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  • Old home on an old concrete slab

  • Lance

    Member
    June 26, 2021 at 6:45 pm

    We decided to use some equity in our home to build a master bedroom (plus some) addition on our home. We are about 1/2 way finished with construction. We live in Mesa, AZ (suburb of Phoenix) so it is really hot this time of year. We don’t have a basement… this home was built on top of a concrete slab, as is the new addition.

    Since the addition is going to expand our kitchen/dining area, we decided that now would be a good time to change our flooring. We fell in love with the look and price of some laminate flooring and purchased it already. Since it isn’t water proof, we also purchased some porcelain tile to use in the laundry and bath rooms.

    Laminate:

    https://www.llflooring.com/p/dream-home-12mm-sunswept-ash-laminate-flooring-8-in.-wide-x-47.64-in.-long-10046013.html

    Tile:

    https://www.lowes.com/pd/Satori-Statuario-Polished-Porcelain-Common-Actual-23-62-in-x-11-81-in/1002802304

    I’ve been tearing up the old ceramic tile the last few weeks. I’ve got a decent amount of prep work ahead of me. The last area of tile that I need to pull up goes over the old sunken living room that was filled in by the previous owners. I saved that for last due to the amount of grinding I’m going to have to do once the tile is up.

    So, at this point in the project… I’m trying to figure out how I’m going to level out this floor, and repair the cracks. One thing that worries me about the products I’ve been reading about is that you are supposed to use COLD water with the mix. I wouldn’t say that our tap water is cold during the summer… maybe in October. That said, construction here doesn’t stop in the summer… so I’m guessing lukewarm water must be OK.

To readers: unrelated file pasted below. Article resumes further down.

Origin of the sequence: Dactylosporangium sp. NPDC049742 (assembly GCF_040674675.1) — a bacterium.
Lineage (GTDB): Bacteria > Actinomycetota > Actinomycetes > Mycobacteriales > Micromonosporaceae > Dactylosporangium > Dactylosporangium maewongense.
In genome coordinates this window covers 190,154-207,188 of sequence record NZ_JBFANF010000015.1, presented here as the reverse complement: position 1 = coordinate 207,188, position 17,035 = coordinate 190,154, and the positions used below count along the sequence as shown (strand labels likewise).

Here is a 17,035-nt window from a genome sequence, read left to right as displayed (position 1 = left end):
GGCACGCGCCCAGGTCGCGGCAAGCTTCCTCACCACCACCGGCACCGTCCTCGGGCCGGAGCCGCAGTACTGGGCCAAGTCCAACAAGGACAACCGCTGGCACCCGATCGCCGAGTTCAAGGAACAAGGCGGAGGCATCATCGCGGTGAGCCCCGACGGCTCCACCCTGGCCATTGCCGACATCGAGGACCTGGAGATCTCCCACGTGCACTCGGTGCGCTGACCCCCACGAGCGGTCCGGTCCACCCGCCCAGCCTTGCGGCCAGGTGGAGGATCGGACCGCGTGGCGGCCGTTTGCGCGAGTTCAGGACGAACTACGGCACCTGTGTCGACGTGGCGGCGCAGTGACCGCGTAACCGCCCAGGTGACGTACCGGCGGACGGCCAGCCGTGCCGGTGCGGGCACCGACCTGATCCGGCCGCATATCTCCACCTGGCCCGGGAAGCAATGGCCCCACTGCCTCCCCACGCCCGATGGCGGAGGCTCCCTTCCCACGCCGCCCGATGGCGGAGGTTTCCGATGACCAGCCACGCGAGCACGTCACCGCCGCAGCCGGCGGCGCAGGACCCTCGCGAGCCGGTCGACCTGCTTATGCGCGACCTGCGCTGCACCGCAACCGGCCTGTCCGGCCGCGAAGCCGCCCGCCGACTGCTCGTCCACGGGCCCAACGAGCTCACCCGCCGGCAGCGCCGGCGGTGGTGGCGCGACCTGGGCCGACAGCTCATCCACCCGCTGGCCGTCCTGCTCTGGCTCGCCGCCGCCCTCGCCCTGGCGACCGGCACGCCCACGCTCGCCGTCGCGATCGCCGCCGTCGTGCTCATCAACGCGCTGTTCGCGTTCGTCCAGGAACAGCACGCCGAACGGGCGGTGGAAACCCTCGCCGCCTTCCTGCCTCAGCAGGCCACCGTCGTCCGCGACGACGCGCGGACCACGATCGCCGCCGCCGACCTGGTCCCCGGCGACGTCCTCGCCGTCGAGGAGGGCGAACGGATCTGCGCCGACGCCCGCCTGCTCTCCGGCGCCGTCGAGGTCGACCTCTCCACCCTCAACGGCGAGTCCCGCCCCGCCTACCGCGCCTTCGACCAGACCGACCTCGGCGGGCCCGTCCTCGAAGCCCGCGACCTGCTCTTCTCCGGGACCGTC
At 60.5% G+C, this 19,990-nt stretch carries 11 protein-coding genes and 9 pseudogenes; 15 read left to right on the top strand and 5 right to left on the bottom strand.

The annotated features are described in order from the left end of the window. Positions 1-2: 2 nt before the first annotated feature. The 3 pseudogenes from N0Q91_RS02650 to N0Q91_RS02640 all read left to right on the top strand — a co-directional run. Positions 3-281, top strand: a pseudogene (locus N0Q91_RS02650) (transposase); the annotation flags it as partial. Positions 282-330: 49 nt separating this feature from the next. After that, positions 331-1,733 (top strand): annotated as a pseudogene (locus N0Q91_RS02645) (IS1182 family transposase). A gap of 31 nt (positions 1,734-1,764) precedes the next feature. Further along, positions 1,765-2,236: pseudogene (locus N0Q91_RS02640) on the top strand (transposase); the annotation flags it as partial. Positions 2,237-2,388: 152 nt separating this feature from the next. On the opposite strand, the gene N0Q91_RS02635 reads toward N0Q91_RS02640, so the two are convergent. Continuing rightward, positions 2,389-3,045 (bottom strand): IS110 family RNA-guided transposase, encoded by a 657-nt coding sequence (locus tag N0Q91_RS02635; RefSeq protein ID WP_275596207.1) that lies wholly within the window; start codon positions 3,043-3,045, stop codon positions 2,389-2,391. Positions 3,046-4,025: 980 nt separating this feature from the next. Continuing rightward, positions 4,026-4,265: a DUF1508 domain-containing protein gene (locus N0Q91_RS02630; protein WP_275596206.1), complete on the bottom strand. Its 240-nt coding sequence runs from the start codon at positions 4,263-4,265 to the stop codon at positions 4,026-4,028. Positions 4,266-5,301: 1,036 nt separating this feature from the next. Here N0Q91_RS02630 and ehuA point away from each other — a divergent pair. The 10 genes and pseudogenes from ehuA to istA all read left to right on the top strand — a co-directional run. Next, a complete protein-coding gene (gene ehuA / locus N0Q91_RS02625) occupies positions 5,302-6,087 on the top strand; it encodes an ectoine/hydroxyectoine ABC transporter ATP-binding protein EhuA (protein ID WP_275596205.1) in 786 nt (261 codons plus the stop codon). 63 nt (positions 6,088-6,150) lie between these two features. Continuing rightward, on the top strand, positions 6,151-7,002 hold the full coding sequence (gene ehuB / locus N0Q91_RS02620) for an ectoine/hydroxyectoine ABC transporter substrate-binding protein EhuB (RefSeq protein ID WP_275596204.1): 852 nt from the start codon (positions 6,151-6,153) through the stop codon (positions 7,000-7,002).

I was considering using something like ‘Henry 565 FloorPro Self-Leveling Underlayment’ or ‘MAPEI Self-Leveler Plus’ in the areas where the laminate will go. However, it seems like I would need about five people to pour the entire area (three mixers, one pourer, one spreader). This would also be an expensive undertaking, considering the square footage. I’d also have to pour it over the concrete in the addition to ensure the areas I’m installing laminate are level, which seems like a waste.

    It certainly would be less expensive to patch the areas that need it, maybe with Henry’s 549 feather finish, and level everything out by hand & trowel. I am not an expert working with concrete, so I’m looking for some recommendations! Let me know what you think what would be the best way forward with preparing for the laminate to go in… and what product(s) I should purchase to get the job done right.

    I’m still working on my blueprint. Should have it posted before Friday.

    Thank you,
    Lance

  • Joe

    Administrator
    June 28, 2021 at 8:40 am
    • Lance

      Member
      June 28, 2021 at 5:26 pm

      I was hoping you would say to say away from the self leveler. Especially since the addition is all brand new concrete. Seems like that is the more expensive way to go. ????

      However, if self leveler is the way to go due to the amount of repair work to do, then I’ll go that route. I saw a YouTube video of a guy (MrYouCanDoItYourself) using the spike shoes, and some tri-pods to ensure the leveler was at the desired height. I can segregate the rooms with the damn. I also can fill the bath with water and set aside some buckets… then add ice to them to cool them down.